The mention of Corinth is an anachronism, as that city was called Ephyre before its capture by the Dorians. But Velleius, vol. i. p. 3, well observes, that the poet would naturally speak of various towns and cities by the names by which they were known in his own time.

"Adam, the goodliest man of men since born,
His sons, the fairest of her daughters Eve.'

—"Paradise Lost," iv. 323.


Æsetes' tomb. Monuments were often built on the sea-coast, and of a considerable height, so as to serve as watch-towers or land marks. See my notes to my prose translations of the "Odyssey," ii. p. 21, or on Eur. "Alcest." vol. i. p. 240.


Zeleia, another name for Lycia. The inhabitants were greatly devoted to the worship of Apollo. See Muller, "Dorians," vol. i. p. 248.


Barbarous tongues. "Various as were the dialects of the Greeks—and these differences existed not only between the several tribes, but even between neighbouring cities—they yet acknowledged in their language that they formed but one nation were but branches of the same family. Homer has 'men of other tongues:' and yet Homer had no general name for the Greek nation."—Heeren, "Ancient Greece," Section vii. p. 107, sq.

The cranes.
"Marking the tracts of air, the clamorous cranes
Wheel their due flight in varied ranks descried:
And each with outstretch'd neck his rank maintains,
In marshall'd order through th' ethereal void."

Lorenzo de Medici, in Roscoe's Life, Appendix.

See Cary's Dante: "Hell," canto v.

Silent, breathing rage.
"Thus they,
Breathing united force with fixed thought,
Moved on in silence."

"Paradise Lost," book i. 559.

"As when some peasant in a bushy brake
Has with unwary footing press'd a snake;
He starts aside, astonish'd, when he spies
His rising crest, blue neck, and rolling eyes"

Dryden's Virgil, ii. 510.


Dysparis, i.e. unlucky, ill fated, Paris. This alludes to the evils which resulted from his having been brought up, despite the omens which attended his birth.


The following scene, in which Homer has contrived to introduce so brilliant a sketch of the Grecian warriors, has been imitated by Euripides, who in his "Phoenissae" represents Antigone surveying the opposing champions from a high tower, while the paedagogus describes their insignia and details their histories.


No wonder, &c. Zeuxis, the celebrated artist, is said to have appended these lines to his picture of Helen, as a motto. Valer Max. iii. 7.


The early epic was largely occupied with the exploits and sufferings of women, or heroines, the wives and daughters of the Grecian heroes. A nation of courageous, hardy, indefatigable women, dwelling apart from men, permitting only a short temporary intercourse, for the purpose of renovating their numbers, burning out their right breast with a view of enabling themselves to draw the bow freely; this was at once a general type, stimulating to the fancy of the poet, and a theme eminently popular with his hearers. We find these warlike females constantly reappearing in the ancient poems, and universally accepted as past realities in the Iliad. When Priam wishes to illustrate emphatically the most numerous host in which he ever found himself included, he tells us that it was assembled in Phrygia, on the banks of the Sangarius, for the purpose of resisting the formidable Amazons. When Bellerophon is to be employed in a deadly and perilous undertaking, by those who prudently wished to procure his death, he is despatched against the Amazons.—Grote, vol. i p. 289.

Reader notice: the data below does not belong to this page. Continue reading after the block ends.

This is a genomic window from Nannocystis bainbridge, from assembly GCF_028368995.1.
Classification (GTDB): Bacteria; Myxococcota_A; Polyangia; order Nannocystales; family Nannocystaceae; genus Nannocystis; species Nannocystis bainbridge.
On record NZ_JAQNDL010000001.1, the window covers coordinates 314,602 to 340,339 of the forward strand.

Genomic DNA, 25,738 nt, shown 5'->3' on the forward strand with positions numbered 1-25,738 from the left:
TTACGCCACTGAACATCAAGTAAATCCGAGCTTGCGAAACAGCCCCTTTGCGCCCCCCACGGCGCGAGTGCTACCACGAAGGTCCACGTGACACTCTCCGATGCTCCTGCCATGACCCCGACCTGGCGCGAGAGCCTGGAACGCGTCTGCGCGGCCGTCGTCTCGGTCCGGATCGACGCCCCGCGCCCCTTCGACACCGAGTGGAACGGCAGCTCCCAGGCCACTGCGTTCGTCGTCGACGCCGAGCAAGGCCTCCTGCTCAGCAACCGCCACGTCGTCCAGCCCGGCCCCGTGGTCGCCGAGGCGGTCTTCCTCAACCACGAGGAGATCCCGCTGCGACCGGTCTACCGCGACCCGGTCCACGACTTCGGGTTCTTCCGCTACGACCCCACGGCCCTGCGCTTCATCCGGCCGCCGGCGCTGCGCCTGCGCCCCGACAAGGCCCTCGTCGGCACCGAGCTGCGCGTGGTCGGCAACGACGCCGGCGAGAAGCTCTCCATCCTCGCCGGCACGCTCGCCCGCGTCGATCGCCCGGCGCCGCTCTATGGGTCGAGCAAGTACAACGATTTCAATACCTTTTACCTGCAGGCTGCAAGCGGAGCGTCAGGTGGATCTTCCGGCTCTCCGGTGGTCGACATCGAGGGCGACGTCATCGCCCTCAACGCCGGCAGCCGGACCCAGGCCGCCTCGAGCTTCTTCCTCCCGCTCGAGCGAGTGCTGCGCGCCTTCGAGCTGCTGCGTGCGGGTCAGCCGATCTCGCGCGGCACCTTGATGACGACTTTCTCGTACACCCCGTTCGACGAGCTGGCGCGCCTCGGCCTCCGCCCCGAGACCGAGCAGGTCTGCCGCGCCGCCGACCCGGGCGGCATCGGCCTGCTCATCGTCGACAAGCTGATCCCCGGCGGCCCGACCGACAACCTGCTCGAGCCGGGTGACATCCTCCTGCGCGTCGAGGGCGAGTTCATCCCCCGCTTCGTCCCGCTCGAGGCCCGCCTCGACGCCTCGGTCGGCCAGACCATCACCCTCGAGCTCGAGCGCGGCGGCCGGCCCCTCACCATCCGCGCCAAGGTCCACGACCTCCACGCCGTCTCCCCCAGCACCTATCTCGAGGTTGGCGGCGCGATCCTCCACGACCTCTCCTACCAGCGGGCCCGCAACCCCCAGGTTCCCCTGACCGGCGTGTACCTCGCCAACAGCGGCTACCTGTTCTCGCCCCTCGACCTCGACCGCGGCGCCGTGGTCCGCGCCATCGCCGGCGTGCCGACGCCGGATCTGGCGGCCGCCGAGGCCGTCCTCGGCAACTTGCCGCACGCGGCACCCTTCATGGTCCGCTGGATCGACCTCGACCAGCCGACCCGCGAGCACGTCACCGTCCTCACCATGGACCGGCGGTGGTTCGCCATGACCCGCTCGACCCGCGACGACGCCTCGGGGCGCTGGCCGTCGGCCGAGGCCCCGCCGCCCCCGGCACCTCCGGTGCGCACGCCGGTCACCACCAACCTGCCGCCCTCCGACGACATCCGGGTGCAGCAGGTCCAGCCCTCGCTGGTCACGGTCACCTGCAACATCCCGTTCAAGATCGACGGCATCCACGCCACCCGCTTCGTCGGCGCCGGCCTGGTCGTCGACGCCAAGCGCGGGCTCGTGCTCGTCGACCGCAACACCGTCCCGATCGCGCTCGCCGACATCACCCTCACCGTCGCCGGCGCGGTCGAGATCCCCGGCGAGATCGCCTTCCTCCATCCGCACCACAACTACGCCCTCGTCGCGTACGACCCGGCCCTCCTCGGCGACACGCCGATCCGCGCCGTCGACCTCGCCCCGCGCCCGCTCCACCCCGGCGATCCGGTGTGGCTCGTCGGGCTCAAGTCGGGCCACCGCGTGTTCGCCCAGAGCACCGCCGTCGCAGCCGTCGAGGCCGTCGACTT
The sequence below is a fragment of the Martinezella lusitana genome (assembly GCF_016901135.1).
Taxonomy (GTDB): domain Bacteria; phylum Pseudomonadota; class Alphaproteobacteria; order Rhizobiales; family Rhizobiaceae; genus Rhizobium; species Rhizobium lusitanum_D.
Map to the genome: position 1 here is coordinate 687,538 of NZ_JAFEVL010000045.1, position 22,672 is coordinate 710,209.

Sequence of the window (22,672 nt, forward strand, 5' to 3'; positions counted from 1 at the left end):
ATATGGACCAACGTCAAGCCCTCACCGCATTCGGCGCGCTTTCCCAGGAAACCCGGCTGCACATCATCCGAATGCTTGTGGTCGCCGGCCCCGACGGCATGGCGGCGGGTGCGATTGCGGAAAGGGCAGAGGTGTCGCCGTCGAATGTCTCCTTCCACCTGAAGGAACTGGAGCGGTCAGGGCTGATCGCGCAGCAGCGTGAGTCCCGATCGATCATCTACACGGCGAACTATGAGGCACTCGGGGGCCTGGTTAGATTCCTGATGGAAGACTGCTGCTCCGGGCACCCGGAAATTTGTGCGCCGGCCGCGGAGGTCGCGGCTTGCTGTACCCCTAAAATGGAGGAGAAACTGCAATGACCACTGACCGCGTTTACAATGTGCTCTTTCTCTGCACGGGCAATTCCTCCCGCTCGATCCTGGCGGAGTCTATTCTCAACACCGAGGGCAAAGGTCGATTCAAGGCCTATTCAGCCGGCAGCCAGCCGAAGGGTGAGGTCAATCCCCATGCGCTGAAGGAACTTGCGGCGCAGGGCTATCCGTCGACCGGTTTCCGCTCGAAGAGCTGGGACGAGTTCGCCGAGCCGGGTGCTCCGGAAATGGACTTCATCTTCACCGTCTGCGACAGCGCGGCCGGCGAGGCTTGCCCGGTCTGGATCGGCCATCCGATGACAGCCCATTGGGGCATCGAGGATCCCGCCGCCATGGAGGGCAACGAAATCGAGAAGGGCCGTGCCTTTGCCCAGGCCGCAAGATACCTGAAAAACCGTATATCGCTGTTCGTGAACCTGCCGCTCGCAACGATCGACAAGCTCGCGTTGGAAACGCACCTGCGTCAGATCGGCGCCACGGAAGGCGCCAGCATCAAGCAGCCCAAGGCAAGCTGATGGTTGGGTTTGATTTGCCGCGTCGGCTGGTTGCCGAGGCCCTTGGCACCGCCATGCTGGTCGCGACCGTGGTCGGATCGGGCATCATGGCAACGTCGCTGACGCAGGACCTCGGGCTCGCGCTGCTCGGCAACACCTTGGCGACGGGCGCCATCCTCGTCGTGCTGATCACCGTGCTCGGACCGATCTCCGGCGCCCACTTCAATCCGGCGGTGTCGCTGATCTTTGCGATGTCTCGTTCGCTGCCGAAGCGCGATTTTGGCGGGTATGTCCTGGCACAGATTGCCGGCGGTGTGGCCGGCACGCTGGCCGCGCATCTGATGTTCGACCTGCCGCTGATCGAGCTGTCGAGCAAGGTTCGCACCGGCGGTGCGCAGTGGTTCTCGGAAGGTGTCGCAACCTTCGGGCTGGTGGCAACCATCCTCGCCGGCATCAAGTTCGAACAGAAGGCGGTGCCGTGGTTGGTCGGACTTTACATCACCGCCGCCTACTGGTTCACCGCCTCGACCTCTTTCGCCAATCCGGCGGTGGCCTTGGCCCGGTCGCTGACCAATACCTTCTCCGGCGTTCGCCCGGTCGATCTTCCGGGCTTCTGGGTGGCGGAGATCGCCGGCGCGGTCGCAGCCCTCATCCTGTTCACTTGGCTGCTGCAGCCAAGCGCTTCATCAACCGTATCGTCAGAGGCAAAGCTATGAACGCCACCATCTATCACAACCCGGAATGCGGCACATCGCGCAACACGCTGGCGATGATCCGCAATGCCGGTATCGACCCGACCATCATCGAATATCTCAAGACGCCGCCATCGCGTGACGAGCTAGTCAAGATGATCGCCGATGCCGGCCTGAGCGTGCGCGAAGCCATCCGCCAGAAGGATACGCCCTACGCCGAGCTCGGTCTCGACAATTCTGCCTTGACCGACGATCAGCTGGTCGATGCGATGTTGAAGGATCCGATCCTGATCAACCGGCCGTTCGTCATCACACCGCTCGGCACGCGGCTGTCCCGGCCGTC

Antenor, like Æneas, had always been favourable to the restoration of Helen. Liv 1. 2.

"His lab'ring heart with sudden rapture seized
He paus'd, and on the ground in silence gazed.
Unskill'd and uninspired he seems to stand,
Nor lifts the eye, nor graceful moves the hand:
Then, while the chiefs in still attention hung,
Pours the full tide of eloquence along;
While from his lips the melting torrent flows,
Soft as the fleeces of descending snows.
Now stronger notes engage the listening crowd,
Louder the accents rise, and yet more loud,
Like thunders rolling from a distant cloud."

Merrick's "Tryphiodorus," 148, 99.


Duport, "Gnomol. Homer," p. 20, well observes that this comparison may also be sarcastically applied to the frigid style of oratory. It, of course, here merely denotes the ready fluency of Ulysses.


Her brothers' doom. They perished in combat with Lynceus and Idas, whilst besieging Sparta. See Hygin. Poet Astr. 32, 22. Virgil and others, however, make them share immortality by turns.


Idreus was the arm-bearer and charioteer of king Priam, slain during this war. Cf. Æn, vi. 487.


Scaea's gates, rather Scaean gates, i.e. the left-hand gates.


This was customary in all sacrifices. Hence we find Iras descending to cut off the hair of Dido, before which she could not expire.


Nor pierced.

"This said, his feeble hand a jav'lin threw,
Which, flutt'ring, seemed to loiter as it flew,
Just, and but barely, to the mark it held,
And faintly tinkled on the brazen shield."

Dryden's Virgil, ii. 742.


Reveal'd the queen.

"Thus having said, she turn'd and made appear